NHS Blood Drive- The Importance of Your Blood


President of NHS Avery Miller(left) and member Jay Corral

Jordan Myers, Associate Editor-in-Chief

Blood donations are essential to keeping trauma, surgery, and a large variety of chronically ill patients stabilized and alive when life is beating them down. Without sufficient blood, veins and arteries struggle to provide oxygen to tissues and organs, causing way more problems down the line, if they survive. That is why it is important for healthy people, maybe such as yourself, to donate as much blood as you can, when you can. Just one pint/unit of blood can save three lives. The average human has at the most, twelve pints of blood in their body. So, make your pints count.

Sahuaro senior Dylan Baldwin donating his blood!

On Friday, March 6th, 2020, from 8 am to 2 pm, National Honor Society held their second Red Cross blood drive of the school year 2019-2020 in the auxiliary gym. Many upperclassmen took to the gym to donate their young life-saving blood, some giving two mighty pints of blood, and some donating one pint, both that could make a significant difference in someone’s life, maybe even prolonging it.

To be eligible to donate blood, you must be at least sixteen in Arizona, meet other requirements involving a height to weight ratio, and you, of course, must be in good health.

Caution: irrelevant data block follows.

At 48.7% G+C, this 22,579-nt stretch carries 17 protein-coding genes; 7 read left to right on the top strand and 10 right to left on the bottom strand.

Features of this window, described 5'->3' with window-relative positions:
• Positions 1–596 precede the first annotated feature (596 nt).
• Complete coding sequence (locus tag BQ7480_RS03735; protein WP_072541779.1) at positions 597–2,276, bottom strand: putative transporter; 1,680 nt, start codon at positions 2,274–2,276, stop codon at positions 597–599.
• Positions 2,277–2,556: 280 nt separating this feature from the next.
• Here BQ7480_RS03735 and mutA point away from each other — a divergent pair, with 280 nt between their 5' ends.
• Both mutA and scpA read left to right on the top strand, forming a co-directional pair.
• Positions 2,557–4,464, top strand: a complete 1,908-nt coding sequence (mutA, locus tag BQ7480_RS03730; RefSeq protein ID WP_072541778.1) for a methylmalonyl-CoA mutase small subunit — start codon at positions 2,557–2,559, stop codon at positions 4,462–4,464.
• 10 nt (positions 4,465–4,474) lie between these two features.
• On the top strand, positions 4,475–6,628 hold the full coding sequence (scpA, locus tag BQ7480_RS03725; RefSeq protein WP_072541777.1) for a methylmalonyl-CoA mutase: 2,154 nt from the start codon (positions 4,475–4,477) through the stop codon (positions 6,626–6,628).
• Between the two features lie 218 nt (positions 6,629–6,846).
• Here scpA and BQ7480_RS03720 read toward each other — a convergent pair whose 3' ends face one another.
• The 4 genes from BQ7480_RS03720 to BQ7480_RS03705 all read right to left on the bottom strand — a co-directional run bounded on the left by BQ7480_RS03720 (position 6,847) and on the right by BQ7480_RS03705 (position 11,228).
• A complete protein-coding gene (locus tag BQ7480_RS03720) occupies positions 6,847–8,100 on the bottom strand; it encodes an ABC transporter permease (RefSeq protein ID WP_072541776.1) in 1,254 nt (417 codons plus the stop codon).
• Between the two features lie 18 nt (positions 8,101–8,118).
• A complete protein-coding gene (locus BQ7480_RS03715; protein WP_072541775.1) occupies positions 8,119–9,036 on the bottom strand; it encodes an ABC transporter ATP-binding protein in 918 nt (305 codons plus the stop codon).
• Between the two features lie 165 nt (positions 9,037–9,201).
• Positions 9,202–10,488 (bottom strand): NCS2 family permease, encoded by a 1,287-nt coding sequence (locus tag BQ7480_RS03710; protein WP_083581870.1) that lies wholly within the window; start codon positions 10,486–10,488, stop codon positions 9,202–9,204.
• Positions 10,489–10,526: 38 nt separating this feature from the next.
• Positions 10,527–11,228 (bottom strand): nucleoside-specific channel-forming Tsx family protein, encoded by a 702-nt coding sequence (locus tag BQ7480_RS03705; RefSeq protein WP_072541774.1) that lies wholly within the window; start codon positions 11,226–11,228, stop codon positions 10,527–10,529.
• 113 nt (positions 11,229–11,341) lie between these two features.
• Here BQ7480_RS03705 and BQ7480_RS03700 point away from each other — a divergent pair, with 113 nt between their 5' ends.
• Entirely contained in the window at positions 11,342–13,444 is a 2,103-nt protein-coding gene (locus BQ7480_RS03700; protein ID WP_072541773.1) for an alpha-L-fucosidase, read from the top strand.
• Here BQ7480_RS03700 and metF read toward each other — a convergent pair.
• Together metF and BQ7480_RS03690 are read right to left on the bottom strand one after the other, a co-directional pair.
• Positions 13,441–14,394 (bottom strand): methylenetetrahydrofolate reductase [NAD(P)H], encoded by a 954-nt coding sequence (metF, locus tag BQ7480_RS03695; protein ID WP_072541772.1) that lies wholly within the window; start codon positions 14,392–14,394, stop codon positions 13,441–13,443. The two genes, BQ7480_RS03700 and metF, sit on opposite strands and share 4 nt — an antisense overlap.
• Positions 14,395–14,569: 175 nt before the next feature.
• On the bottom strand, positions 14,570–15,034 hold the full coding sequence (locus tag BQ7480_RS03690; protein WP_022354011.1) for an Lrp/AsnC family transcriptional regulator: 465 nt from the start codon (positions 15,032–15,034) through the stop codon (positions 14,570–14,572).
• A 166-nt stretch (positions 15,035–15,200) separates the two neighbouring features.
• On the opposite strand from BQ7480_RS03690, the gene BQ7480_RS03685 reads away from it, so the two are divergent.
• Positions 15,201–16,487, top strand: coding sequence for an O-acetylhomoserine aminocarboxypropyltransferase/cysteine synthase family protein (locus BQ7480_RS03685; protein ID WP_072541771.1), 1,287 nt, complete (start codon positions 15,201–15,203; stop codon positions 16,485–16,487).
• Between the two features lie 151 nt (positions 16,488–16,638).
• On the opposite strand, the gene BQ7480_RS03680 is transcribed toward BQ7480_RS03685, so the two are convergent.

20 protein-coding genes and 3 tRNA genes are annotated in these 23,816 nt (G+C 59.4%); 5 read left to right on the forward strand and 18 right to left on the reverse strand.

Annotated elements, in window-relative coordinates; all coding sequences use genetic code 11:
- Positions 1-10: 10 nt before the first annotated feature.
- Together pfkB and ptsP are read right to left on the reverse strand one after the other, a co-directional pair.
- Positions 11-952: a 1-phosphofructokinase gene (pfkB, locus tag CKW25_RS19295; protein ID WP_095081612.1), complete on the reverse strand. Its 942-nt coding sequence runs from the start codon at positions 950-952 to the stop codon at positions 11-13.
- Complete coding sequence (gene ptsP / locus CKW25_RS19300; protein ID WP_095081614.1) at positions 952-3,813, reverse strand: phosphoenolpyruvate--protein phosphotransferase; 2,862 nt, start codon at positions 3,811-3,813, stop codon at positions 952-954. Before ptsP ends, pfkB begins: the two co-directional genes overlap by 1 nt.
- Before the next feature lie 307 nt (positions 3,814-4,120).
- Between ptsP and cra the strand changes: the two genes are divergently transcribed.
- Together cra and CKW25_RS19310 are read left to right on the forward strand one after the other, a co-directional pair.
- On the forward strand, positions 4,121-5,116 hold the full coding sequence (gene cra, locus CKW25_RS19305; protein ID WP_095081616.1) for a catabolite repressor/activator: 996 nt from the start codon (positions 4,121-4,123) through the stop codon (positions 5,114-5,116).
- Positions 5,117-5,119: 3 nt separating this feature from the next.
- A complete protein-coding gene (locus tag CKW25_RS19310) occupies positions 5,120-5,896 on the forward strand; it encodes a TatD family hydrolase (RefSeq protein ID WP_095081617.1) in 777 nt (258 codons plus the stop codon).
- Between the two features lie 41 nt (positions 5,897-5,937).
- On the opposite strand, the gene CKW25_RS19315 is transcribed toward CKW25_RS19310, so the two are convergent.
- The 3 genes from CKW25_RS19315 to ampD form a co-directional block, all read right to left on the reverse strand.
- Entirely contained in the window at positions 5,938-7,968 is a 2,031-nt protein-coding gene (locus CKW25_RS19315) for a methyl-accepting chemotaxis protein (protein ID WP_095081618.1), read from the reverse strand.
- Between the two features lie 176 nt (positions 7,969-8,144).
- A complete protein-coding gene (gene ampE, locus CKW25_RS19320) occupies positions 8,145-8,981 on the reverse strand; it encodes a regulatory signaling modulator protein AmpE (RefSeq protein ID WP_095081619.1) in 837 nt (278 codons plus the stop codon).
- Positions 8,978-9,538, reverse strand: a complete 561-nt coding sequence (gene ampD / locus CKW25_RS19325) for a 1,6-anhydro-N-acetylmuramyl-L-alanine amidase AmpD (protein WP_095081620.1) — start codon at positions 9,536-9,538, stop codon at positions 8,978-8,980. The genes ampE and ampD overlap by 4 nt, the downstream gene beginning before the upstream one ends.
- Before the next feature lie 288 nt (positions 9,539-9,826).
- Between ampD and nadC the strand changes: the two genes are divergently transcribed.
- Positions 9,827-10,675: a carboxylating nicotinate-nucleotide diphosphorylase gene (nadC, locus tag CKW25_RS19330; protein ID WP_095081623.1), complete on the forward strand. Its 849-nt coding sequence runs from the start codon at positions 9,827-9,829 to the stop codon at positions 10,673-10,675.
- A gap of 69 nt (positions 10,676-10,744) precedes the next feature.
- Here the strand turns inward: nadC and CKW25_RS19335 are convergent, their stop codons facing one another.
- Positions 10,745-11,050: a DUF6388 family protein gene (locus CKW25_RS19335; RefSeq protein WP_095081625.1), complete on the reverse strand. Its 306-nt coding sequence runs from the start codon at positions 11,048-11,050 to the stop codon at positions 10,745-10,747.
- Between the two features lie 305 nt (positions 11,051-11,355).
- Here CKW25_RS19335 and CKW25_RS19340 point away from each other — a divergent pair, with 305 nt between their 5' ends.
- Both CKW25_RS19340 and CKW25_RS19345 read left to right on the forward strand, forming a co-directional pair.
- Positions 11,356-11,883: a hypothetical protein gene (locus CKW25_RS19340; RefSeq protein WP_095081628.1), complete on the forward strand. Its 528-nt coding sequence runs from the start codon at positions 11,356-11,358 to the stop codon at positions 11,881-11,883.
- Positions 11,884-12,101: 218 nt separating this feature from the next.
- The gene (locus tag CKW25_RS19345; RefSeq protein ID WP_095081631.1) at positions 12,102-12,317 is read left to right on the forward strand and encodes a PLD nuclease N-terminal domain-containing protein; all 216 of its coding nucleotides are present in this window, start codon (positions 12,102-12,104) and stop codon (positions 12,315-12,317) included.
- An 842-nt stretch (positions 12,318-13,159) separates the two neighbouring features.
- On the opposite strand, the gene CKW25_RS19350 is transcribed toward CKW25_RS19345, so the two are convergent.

When you donate for your first time, the phlebotomist (people trained to draw blood from a patient) will take your blood, then have it tested for blood type and make sure blood levels such as hemoglobin (a blood protein) are good enough to be used in patients. After testing is run and everything deemed okay, Red Cross will send you a donor card in the mail. The card will tell phlebotomists what blood type you have and if you are all clear for a donation!

NHS president Avery Miller feels strongly about blood donation saying, “Our blood is so important and can serve a great purpose in helping so many people. At one point in your life, you or a loved one might need a blood transfusion. Donating blood should really be a civic duty for healthy people like us.”

Two Sahuaro students take their ten-minute rest after donation!

Accidents happen, and when they do, it’s always a good idea to have some spare blood lying around. “My father and I were camping and I got cut by a tree on a vein in my arm,” Sahuaro student Chris Gause said. “As I began to mildly bleed out, my father, being thirty miles away from a hospital, pinched and superglued it back together for the time being. I later received a blood transfusion that day.”

Without blood donation, innocent lives would be lost in a completely solvable way. With your blood, you can save countless lives the more you donate. Specific ethnicities are susceptible to some diseases and those of that ethnicity who are not affected can help more than someone who is not, so when you are able to donate, make sure to do your research to see all the people you could be helping.

“It’s a beautiful day to save lives,” says senior Nathan Schmidt, quoting Grey’s Anatomy.